Au­thor­i­ties warn about the rise of vir­tual kid­nap­ping scams

Kuwait Times - - TECHNOLOGY -

The caller who rang Va­lerie So­bel’s cell­phone had a hor­ri­fy­ing mes­sage: “We have Si­mone’s fin­ger. Do you want to see the rest of her in a body bag?” Then came the sound of her daugh­ter, scream­ing in ter­ror. “She called me Mom (and said) ‘I’m ter­ri­fied, please help,’ “So­bel re­called. In the hours that fol­lowed, the kid­nap­pers talked her into wiring $4,000 for ran­som. Only later did she find out there had been no kid­nap­ping. It was a scam. “I was in bad shape for days,” she said.

On Tues­day, po­lice and fed­eral agents warned that so-called vir­tual kid­nap­pings are on the rise, and dozens of peo­ple al­ready have found them­selves ter­ror­ized into giv­ing money to con artists. Los Angeles po­lice alone have re­ceived more than 250 re­ports of such crimes in the past two years, and peo­ple have wired more than $100,000, said Capt. Wil­liam Hayes, who com­mands the Rob­bery Homi­cide Divi­sion. By com­par­i­son, ac­tual kid­nap­pings for ran­som are rare.

Los Angeles po­lice typ­i­cally re­ceive 10 to 15 cases a year, in­clud­ing kid­nap­pings per­formed by other fam­ily mem­bers and ac­quain­tances, Hayes said. In the fake kid­nap­pings, the call­ers de­mand that the vic­tims re­main on the phone so they don’t have a chance to call their loved ones, of­fi­cials said. “If you get a phone call like this, im­me­di­ately hang up,” Hayes said. “Con­tact that loved one.” The FBI be­gan in­ves­ti­gat­ing a spurt of cases in 2013.

A mul­ti­a­gency probe dubbed Op­er­a­tion Ho­tel Tango iden­ti­fied at least 80 peo­ple in sev­eral states who had re­ceived such calls, al­though not all sent money, said Gene Kowel, act­ing spe­cial agent in charge of the FBI’s crim­i­nal divi­sion in Los Angeles. How­ever, many of the crimes go un­re­ported, he said. “It’s fair to say there have been thou­sands of calls made to US vic­tims, pri­mar­ily from Mex­ico,” he said. Last week, a Texas woman be­came the first per­son in the na­tion to be in­dicted in con­nec­tion with a vir­tual kid­nap­ping scheme.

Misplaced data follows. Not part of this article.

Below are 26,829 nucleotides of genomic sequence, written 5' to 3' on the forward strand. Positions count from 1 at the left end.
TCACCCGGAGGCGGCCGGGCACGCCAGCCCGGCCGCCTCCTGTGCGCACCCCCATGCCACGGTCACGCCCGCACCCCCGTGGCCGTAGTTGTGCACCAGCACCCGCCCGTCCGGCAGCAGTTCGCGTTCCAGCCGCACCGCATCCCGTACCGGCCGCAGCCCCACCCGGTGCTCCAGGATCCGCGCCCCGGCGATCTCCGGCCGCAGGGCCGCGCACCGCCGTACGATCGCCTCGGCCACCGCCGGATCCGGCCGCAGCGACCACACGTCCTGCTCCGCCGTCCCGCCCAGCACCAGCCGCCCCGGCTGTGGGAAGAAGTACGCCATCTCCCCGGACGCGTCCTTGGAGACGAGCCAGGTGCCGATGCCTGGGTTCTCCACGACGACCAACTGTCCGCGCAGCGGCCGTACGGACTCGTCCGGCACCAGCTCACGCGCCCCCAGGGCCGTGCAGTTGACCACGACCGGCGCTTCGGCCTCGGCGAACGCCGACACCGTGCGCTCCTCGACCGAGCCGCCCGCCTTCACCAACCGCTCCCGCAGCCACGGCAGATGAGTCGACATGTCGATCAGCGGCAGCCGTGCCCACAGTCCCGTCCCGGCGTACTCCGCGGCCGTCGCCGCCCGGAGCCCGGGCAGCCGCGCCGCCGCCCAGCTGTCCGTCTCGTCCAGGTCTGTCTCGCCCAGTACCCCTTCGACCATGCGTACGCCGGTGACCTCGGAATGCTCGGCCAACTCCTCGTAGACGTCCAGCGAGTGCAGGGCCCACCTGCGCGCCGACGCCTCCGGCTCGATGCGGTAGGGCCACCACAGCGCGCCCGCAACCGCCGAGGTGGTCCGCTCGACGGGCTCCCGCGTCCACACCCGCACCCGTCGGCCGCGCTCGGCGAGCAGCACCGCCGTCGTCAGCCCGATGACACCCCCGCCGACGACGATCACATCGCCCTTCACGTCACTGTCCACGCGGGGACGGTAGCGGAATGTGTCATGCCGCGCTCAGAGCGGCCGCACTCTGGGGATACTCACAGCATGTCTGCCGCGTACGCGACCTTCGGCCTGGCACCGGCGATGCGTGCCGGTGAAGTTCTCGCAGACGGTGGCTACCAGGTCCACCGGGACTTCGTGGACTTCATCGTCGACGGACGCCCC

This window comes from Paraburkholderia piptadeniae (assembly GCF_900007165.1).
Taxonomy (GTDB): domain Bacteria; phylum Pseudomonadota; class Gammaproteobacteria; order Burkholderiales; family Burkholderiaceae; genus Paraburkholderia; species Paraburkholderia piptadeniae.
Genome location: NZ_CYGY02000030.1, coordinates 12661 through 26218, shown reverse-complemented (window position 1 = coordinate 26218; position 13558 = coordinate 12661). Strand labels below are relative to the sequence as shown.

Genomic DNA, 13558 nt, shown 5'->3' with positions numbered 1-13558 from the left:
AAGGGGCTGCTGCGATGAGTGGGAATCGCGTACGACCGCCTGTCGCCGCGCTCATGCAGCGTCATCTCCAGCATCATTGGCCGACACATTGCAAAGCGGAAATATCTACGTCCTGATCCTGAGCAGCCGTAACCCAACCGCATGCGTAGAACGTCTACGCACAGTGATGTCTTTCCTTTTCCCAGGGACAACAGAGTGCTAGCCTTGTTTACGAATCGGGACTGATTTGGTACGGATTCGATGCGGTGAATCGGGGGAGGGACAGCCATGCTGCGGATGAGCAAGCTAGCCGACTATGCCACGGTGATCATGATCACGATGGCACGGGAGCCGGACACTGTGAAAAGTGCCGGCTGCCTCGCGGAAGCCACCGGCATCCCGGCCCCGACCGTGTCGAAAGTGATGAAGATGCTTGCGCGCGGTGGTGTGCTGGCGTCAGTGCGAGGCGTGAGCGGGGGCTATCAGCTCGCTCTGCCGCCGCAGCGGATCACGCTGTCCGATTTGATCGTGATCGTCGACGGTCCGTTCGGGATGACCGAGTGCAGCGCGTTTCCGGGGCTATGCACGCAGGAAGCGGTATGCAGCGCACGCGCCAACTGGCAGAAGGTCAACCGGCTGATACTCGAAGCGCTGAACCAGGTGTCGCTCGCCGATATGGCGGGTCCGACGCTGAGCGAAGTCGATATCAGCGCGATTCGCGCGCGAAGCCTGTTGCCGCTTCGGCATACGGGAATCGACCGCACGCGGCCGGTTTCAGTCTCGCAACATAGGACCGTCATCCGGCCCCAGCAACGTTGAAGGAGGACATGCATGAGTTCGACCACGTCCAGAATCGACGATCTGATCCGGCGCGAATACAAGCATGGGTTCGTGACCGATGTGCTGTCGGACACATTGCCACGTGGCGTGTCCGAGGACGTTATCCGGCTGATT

Ran­som de­mands

Yanette Ro­driguez Acosta, 34, of Hous­ton is charged with wire fraud, con­spir­acy to com­mit wire fraud and con­spir­acy to laun­der money. She is fac­ing up to 20 years in prison for each of 10 counts if con­victed. The in­dict­ment al­leges that Acosta and her part­ners used Mex­i­can tele­phone num­bers to call peo­ple in Texas, Cal­i­for­nia and Idaho. They al­legedly fooled peo­ple into giv­ing them tens of thou­sands of dol­lars ei­ther through money drops or wire trans­fers.

In some cases, the scam­mers choose area codes and make cold calls, hop­ing to catch an un­sus­pect­ing vic­tim, of­fi­cials said. In oth­ers, the crooks may use so­cial me­dia to ob­tain names of chil­dren and other facts that can be used to frighten spe­cific vic­tims. In So­bel’s case, she be­lieves the phony kid­nap­pers ob­tained her daugh­ter’s voice, per­haps from her voice­mail, and then al­tered it. “I was con­vinced that this was real,” she said. Fear for a child’s safety can over­ride skep­ti­cism, au­thor­i­ties said.

Even Los Angeles Po­lice De­part­ment Sgt. O.C. Smith was vic­tim­ized. Smith said he re­ceived a cell­phone call about two years ago while driv­ing on a free­way. “There was a woman ... scream­ing ‘Daddy, Daddy help me. I’m in a van be­ing taken some­where,’ “Smith said. Al­though he didn’t rec­og­nize the voice, Smith said he couldn’t take the risk that it was his daugh­ter. The call­ers threat­ened to “put a bul­let in the back of her head” if he didn’t pay a ran­som, Smith said. He talked the phony kid­nap­pers’ ran­som de­mands down from $1 mil­lion to a mere $350, al­though in the end he never paid. While on the phone with them, he man­aged to flag down Tor­rance, Cal­i­for­nia, po­lice of­fi­cers who were able to call and ver­ify that his chil­dren were safe at school.—AP

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